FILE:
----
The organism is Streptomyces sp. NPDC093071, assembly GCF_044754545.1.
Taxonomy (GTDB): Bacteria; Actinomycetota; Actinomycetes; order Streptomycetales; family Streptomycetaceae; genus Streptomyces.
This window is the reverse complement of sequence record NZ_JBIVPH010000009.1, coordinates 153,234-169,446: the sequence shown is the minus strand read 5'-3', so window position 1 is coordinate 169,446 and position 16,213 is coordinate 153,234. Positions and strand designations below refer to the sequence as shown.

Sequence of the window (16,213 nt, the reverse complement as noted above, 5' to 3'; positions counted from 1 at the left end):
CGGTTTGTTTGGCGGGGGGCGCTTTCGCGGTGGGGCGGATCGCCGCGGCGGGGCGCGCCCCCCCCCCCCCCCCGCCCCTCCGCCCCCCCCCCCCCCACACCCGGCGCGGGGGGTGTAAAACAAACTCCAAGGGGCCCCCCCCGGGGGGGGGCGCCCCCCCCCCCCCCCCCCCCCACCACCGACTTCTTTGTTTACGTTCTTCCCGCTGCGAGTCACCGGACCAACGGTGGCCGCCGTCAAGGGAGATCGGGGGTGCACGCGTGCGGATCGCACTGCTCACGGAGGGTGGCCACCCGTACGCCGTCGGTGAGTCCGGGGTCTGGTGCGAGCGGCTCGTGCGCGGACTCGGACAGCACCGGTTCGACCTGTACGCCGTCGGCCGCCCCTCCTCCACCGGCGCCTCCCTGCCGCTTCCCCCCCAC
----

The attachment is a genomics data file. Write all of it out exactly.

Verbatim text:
The organism is Streptomyces sp. NPDC093071, assembly GCF_044754545.1.
Taxonomy (GTDB): Bacteria; Actinomycetota; Actinomycetes; order Streptomycetales; family Streptomycetaceae; genus Streptomyces.
This window is the reverse complement of sequence record NZ_JBIVPH010000009.1, coordinates 153,234-169,446: the sequence shown is the minus strand read 5'-3', so window position 1 is coordinate 169,446 and position 16,213 is coordinate 153,234. Positions and strand designations below refer to the sequence as shown.

Sequence of the window (16,213 nt, the reverse complement as noted above, 5' to 3'; positions counted from 1 at the left end):
CGGTTTGTTTGGCGGGGGGCGCTTTCGCGGTGGGGCGGATCGCCGCGGCGGGGCGCGCCCCCCCCCCCCCCCCGCCCCTCCGCCCCCCCCCCCCCCACACCCGGCGCGGGGGGTGTAAAACAAACTCCAAGGGGCCCCCCCCGGGGGGGGGCGCCCCCCCCCCCCCCCCCCCCCACCACCGACTTCTTTGTTTACGTTCTTCCCGCTGCGAGTCACCGGACCAACGGTGGCCGCCGTCAAGGGAGATCGGGGGTGCACGCGTGCGGATCGCACTGCTCACGGAGGGTGGCCACCCGTACGCCGTCGGTGAGTCCGGGGTCTGGTGCGAGCGGCTCGTGCGCGGACTCGGACAGCACCGGTTCGACCTGTACGCCGTCGGCCGCCCCTCCTCCACCGGCGCCTCCCTGCCGCTTCCCCCCCAC